GALERIUS, as Caesar
AE Radiatus (Post-Reform Radiate Fraction). 2.95g, 22.8mm
MINTED: Antioch mint, AD 296
REF: RIC VI Antioch 61B (scarce)
OBVERSE: GAL VAL MAXIMIANVS NOB CAES, radiate, draped and cuirassed bust right.
REVERSE: CONCORDIA MIL-ITVM, Galerius standing right in military dress, receiving Victory on globe from Jupiter, standing left leaning on sceptre, star over Є between them; ANT in exergue.
Very Fine. Nice desert patina; well-centered.
The radiatus, or a post-reform radiate, was issued as part of Diocletian's extensive monetary reform. In appearance, it closely resembled the antoninianus denomination that preceded it, but where the field mark "XXI" on the antoninianus indicated the presence of silver in the alloy used (in the proportion of 20 parts of bronze to 1 part of silver), the radiatus carried no such mark and no silver content to speak of.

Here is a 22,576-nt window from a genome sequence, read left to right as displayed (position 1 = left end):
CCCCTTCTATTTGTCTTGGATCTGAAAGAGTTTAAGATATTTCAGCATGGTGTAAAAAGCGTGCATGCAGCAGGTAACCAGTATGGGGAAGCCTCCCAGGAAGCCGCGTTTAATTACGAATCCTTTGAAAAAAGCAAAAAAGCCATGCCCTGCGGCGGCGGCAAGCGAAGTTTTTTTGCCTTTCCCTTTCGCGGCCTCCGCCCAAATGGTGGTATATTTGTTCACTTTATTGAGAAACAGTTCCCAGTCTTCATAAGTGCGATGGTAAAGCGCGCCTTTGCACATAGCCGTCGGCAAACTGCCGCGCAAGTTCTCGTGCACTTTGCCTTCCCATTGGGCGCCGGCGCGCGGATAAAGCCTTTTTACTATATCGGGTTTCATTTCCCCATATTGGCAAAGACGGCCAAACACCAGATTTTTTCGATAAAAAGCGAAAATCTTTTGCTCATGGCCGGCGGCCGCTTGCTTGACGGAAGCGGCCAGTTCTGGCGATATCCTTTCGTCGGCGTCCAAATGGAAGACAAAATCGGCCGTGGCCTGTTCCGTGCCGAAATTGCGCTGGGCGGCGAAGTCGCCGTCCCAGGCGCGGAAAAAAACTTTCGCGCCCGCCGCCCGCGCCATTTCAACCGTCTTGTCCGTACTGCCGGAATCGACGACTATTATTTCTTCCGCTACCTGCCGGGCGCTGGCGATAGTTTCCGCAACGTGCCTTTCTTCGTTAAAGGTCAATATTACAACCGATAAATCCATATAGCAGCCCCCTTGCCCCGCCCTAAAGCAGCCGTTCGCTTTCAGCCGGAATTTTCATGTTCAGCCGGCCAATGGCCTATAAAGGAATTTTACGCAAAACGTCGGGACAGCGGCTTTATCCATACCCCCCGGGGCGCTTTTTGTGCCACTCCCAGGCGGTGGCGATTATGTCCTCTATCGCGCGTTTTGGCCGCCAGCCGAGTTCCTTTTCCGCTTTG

Galerius became emperor of the Roman Empire in 305 as the designated heir of Diocletian. However, under the system of the Tetrarchy, he had to share power with a co-emperor, Constantius I. He attempted to engineer his primacy by having two of his allies appointed to the positon of Caesar, but in doing so, he instead set the stage of the Tetrarchy's eventual collapse as other would-be successors rebelled against the hierarchy he established. He ruled for 6 years, before contracting a horrible bowel disease in 311 that resulted in him literally rotting to death from the inside.
GALERIUS, as Caesar . AD 293-305 . Radiatus . "Emperor and Jupiter" . Antioch
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